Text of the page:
I can’t begin to reconcile the boxscore with Herman’s version. Following his single in the second inning, Herman got erased attempting to steal second base. Could his ear have gotten bloodied on the stolen base attempt, and that’s what Herman is remembering? Not very likely. How is the pitcher trying to throw out a baserunner going to aim deliberately at the runner’s ear? The ASB was scored as 2-4, anyway, meaning that the catcher, not the pitcher, threw the ball to second base. Besides which, Herman was called out, which he wouldn’t have been if the throw to second base would have hit his ear rather than the infielder’s glove. Herman played the top of the third inning in the field, and then was removed for Footsie Blair in the bottom of the third. It’s hard to imagine a rookie dripping blood all over his uniform for fifteen minutes staying on the field, but it’s even harder to see how Herman got HBPed in a game where there were no HBPs.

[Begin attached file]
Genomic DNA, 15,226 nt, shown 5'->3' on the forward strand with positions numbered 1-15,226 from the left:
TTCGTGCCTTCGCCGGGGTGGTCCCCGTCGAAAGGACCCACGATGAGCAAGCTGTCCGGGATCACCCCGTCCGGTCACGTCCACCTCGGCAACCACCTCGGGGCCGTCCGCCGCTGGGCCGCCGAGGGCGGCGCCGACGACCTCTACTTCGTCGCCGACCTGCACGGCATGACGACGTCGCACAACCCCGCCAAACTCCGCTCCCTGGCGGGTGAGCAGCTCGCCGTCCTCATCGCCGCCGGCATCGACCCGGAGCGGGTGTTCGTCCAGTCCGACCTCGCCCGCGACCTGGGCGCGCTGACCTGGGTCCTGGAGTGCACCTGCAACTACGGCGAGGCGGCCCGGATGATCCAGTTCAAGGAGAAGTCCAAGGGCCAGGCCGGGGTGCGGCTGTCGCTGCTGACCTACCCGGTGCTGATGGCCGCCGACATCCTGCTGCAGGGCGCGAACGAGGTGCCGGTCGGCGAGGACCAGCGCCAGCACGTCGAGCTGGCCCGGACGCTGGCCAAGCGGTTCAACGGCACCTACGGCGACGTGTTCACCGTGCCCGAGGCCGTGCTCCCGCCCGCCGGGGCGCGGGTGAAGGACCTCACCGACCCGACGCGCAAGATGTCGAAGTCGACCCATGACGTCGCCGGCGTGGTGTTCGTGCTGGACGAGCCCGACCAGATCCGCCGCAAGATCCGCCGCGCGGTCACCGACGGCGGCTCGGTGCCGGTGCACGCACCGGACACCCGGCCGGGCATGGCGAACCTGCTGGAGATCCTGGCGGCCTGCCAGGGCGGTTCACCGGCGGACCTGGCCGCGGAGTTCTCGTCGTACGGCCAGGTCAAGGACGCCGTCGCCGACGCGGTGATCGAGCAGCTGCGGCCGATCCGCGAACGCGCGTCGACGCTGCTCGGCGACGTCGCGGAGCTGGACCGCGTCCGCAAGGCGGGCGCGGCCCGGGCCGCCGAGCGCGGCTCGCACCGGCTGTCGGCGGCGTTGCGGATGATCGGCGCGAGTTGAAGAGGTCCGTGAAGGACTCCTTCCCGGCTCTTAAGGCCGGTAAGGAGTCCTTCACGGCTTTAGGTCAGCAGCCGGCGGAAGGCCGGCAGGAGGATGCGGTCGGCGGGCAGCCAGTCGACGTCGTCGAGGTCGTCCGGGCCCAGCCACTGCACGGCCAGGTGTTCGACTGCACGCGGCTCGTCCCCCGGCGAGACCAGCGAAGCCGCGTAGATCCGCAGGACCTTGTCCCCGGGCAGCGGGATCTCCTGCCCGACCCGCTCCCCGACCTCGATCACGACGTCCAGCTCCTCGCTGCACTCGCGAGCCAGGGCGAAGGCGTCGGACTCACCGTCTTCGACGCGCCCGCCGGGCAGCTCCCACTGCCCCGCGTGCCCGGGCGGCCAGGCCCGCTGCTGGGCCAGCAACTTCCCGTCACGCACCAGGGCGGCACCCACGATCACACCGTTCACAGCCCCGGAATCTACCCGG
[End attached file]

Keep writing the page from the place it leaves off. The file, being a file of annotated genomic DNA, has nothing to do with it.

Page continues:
Herman tells some wild stories. I wish the next one (p.  155, not about a HBP) had some more details: he tells of a night game in Fenway when he was coaching at third base for the Red Sox. The O’s score a run in the top of the eleventh, and in the bottom of the inning, with a man on base, Gary Geiger hits a standup triple, tying the game, but when Herman looks towards Sox manager Mike Higgins to see if he wants to squeeze the winning run in or hit away, he hears a gasp from the crowd: Geiger, having forgotten that the Orioles scored a run in the top of the inning and assuming he’d just driven in the winning run, has wandered off third base and has been tagged out.